State Roundup


Kalamazoo County moves ahead with jail expansion

KALAMAZOO, Mich. (AP) -- Kalamazoo County is moving forward with plans to expand the size of its jail with a more than $20 million project.

WWMT-TV reports Kalamazoo County commissioners voted Tuesday night to move forward with the expansion that's decades in the making.

The Kalamazoo Gazette reports the project would add about 250 beds to the 327-bed facility. The aim in part is to ease overcrowding concerns.

Traverse City

Deputy's son charged with murder to go on trial

TRAVERSE CITY, Mich. (AP) -- A teen accused of killing a Traverse City girl is scheduled to stand trial this week in Grand Traverse County Circuit Court.

Jury selection began Wednesday in the case of 17-year-old Robert Jensen Schwander.

He is charged with murder in the death of 16-year-old Carly Lewis, who disappeared June 2. Her body was found June 14 buried in a sand pile at the city's public works complex.

Schwander is the son of a county sheriff's deputy. Police say he led them to Lewis' body.

During a preliminary hearing, a pathologist testified that Lewis was stabbed 10 times and that a 4?-inch-deep wound in the chest killed her.

An attorney for Schwander described the death as an accident.


Michigan Democrats oppose auto insurance changes

LANSING, Mich. (AP) -- Democrats in the Michigan House said Tuesday they would oppose proposed changes to Michigan's auto insurance laws, including a measure seeking to end the state's unique requirements for covering people injured in accidents.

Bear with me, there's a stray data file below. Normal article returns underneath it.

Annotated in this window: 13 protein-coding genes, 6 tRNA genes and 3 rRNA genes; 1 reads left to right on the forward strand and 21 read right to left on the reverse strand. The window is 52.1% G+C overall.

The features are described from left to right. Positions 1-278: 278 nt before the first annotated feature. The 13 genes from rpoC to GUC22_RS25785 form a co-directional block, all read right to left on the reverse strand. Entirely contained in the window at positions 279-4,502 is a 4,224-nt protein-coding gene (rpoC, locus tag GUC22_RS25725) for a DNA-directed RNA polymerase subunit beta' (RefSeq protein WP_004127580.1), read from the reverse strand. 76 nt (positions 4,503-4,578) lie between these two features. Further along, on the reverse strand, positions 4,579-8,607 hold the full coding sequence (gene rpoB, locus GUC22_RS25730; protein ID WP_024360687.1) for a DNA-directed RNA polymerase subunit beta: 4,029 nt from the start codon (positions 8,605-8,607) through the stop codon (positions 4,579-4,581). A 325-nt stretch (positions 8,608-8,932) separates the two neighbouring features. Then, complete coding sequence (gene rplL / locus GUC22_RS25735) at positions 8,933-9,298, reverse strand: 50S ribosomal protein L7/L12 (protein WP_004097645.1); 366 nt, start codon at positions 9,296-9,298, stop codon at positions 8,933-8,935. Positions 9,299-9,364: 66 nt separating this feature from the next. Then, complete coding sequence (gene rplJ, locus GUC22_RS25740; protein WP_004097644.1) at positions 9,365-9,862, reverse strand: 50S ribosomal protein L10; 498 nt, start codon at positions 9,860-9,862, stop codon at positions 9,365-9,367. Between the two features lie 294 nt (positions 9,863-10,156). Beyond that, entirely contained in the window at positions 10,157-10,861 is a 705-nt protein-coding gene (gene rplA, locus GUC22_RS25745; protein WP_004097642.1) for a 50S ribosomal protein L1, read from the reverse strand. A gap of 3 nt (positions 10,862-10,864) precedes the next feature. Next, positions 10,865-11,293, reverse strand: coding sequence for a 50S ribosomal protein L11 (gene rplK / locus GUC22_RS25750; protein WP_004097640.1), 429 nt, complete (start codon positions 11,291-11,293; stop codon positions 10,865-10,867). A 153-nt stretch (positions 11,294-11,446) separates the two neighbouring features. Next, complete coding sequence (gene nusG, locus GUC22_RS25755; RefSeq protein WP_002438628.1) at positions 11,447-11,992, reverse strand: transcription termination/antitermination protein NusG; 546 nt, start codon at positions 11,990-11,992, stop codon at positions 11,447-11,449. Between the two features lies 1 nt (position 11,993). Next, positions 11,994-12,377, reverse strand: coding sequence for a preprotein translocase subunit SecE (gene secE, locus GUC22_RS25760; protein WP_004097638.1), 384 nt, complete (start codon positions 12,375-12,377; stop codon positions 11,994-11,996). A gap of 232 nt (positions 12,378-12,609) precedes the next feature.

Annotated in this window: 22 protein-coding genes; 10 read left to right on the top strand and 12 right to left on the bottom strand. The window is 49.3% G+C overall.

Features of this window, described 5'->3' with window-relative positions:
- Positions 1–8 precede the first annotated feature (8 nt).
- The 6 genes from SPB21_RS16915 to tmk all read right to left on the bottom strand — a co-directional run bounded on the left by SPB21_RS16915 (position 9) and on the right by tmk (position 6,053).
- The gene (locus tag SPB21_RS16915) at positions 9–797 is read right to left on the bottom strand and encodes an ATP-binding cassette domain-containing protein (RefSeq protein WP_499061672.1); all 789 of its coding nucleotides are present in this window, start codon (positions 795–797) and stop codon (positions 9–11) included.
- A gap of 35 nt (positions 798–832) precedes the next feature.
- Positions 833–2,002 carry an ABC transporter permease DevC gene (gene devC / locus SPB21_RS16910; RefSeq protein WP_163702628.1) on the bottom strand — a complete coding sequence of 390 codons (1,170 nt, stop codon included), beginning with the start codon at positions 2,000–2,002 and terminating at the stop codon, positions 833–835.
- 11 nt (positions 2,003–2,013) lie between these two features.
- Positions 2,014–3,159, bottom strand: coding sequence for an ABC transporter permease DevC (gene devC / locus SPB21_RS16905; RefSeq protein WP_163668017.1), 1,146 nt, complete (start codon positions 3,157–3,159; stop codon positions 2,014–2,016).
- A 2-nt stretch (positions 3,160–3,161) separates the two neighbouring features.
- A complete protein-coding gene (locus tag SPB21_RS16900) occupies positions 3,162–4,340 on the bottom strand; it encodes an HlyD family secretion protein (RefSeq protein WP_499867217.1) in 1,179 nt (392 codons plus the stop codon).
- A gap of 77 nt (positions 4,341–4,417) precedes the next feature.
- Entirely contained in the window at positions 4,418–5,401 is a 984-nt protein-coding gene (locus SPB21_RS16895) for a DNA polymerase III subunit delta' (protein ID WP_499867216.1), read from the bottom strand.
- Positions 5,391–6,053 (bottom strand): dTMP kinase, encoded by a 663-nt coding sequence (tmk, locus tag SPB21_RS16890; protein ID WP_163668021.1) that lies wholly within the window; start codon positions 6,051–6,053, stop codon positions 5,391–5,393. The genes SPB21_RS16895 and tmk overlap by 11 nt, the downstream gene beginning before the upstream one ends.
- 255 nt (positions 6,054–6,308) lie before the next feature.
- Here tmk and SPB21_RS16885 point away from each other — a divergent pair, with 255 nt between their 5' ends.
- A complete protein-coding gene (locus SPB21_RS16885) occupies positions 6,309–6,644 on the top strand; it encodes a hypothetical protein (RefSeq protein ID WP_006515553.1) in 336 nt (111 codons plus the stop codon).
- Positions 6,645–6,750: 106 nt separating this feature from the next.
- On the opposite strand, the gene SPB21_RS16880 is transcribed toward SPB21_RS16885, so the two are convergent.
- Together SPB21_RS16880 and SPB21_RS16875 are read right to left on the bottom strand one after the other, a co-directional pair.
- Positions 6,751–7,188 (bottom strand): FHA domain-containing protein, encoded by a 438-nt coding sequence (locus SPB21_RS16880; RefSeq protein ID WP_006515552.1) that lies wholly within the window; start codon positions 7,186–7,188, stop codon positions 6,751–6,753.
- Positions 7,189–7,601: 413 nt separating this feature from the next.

Michigan now is the only state that mandates uncapped medical benefit coverage for people seriously injured in auto accidents. The new proposals that could be considered soon in the GOP-led House would instead let motorists choose among $500,000, $1 million or $5 million in personal injury protection coverage.

Some supporters of the change say that could lead to less expensive insurance than motorists otherwise would have to buy. But opponents of the change say there's no guarantee there would be any rate reductions.

Democrats say that motorists opting for less coverage could wind up underinsured and in financial trouble if they're seriously injured.

Rep. Phil Cavanagh, D-Redford, said the changes "would pad the bottom lines of insurance companies" at the expense of consumer protection.

Many Republicans support the proposed changes, saying it would offer motorists choices and possibly lower premiums. They say the current law has driven up insurance costs and may contribute to the number of people driving without insurance.

Current law mandates that regular auto insurance policies handle coverage up to $500,000 in medical costs, after which all insured motorists are assessed a fee to cover more severe cases reimbursed through the Michigan Catastrophic Claims Association. The association, created in the late 1970s, now covers medical bills for roughly 12,800 accident victims across the state.

Those already in the MCCA system would continue to be eligible for their coverage, but there would be no such guaranteed coverage for those injured in future accidents.

Opponents of the proposed legislative changes say some limits would be placed on in-home assistance for accident victims already in the MCCA system.


Police await full autopsy in woman's beheading

JACKSON, Mich. (AP) -- Police are awaiting a complete autopsy report in the death of a 59-year-old Jackson woman whose beheaded body was found over the weekend in her apartment.

The Jackson Citizen Patriot reports Tuesday that 46-year-old Leo Kwaske is charged with felony murder, mutilation of a dead body and first-degree home invasion in Shirley Meeks' slaying.

Meeks' body was found Saturday, about 70 miles west of Detroit. Her head also was found.

Police say Kwaske was Meeks' neighbor.

He was arrested Saturday night in a parking lot at their apartment complex. He is scheduled to be arraigned at a later date.

Police do not believe Weeks and Kwaske shared any relationship outside of being neighbors.

Published: Thu, Oct 20, 2011


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